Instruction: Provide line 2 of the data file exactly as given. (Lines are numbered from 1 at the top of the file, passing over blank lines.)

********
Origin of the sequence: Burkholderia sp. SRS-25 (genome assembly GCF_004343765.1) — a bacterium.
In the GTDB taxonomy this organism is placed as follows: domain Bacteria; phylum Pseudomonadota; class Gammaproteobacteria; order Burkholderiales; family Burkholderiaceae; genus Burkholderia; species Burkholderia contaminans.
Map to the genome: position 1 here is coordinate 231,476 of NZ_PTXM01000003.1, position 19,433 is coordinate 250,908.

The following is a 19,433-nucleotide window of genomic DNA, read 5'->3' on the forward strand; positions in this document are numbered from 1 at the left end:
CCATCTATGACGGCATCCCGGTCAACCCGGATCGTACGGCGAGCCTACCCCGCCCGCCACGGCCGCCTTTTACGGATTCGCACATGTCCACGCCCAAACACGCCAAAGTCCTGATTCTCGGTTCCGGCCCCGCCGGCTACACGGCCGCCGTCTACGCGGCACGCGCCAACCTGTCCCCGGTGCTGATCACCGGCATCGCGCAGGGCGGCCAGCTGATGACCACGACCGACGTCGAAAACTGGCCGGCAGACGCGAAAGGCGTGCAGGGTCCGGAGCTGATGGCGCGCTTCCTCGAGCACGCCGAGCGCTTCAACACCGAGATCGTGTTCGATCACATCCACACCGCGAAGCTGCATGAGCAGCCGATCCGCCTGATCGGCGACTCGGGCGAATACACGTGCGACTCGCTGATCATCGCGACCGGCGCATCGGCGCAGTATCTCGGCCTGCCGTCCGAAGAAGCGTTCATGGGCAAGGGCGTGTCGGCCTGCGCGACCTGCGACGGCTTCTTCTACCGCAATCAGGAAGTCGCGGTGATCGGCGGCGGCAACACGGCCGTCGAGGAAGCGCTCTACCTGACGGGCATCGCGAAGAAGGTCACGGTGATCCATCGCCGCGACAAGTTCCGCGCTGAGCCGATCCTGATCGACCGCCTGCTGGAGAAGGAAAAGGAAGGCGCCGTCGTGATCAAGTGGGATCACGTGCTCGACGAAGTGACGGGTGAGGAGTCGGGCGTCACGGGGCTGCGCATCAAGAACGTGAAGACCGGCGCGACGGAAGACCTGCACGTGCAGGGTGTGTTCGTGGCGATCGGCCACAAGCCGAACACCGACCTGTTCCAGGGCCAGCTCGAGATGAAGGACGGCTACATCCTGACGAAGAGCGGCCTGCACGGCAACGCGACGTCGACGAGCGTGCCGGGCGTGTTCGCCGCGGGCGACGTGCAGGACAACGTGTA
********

In the GTDB taxonomy this organism is placed as follows: domain Bacteria; phylum Pseudomonadota; class Gammaproteobacteria; order Burkholderiales; family Burkholderiaceae; genus Burkholderia; species Burkholderia contaminans.